The beginning of summer is so wonderful; stretching out in front of you with the promise of much sunshine, picnics, late nights and (for educators) time for catching up and recharging! Too bad it goes so quickly!


May 17, 2008 at 12:51 pm | Posted in Learning is Messy | 4 Comments
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It’s been almost a week since my last post or comment on another blog. These last two weeks were exceptionally hectic- presenting 2 orientation sessions about 20 times for all LS staff for use of their new designated laptops. The response from teachers ranged from grateful to overwhelmed to negative. I won’t go on in a negative vein, but I have ended this week feeling drained, hopeless and unloved. : ) And I don’t understand the negativity!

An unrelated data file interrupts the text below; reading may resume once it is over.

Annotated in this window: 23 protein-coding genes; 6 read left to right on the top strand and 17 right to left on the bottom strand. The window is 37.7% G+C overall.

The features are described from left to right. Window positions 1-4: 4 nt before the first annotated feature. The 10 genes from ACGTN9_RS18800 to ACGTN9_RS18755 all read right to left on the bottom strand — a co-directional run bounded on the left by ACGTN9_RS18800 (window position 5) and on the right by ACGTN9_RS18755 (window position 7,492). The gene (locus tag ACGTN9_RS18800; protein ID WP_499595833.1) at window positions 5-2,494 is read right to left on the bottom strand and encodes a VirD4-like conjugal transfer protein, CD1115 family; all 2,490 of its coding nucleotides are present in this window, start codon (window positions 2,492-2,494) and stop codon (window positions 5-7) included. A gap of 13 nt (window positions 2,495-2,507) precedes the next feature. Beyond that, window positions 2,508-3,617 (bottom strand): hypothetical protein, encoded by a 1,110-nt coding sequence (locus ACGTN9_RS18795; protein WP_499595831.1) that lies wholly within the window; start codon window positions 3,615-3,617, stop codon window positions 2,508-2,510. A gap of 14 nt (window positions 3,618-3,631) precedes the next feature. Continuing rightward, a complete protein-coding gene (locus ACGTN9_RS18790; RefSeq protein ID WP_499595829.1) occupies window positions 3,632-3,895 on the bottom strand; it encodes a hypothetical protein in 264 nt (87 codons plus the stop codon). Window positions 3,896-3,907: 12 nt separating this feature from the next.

Which leads me to think, move my focus to those in my environment who are positive and proactive and prioritize an amount of time each night for those in my virtual environment through podcasts, blogs, twitter, etc. I come to this realization over and over, some day it will sink in permanently I hope. It’s time to reread Kim Cofino’s post,  Work with the willing… again.

Not enough time

May 9, 2008 at 7:32 am | Posted in Learning is Messy, Shift, Tech Integration | 1 Comment
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We rolled out our designated laptop program for teachers this week which meant the IT director and support staff spent many hours last week prepping the laptops and my colleague and I spent hours designing 2 orientation sessions for teachers to become familiar with their new laptops. This week and next is spent in orientation sessions with teachers and our IT director and support staff are attending to quirks with the new PCs. So, I have already failed to meet my blog goals to post and comment. However, it is uncharacteristically rainy here in Madrid and is forecast to be so all weekend- so I’ll have the time and energy to dive into the Comment Challenge blogs and recharge.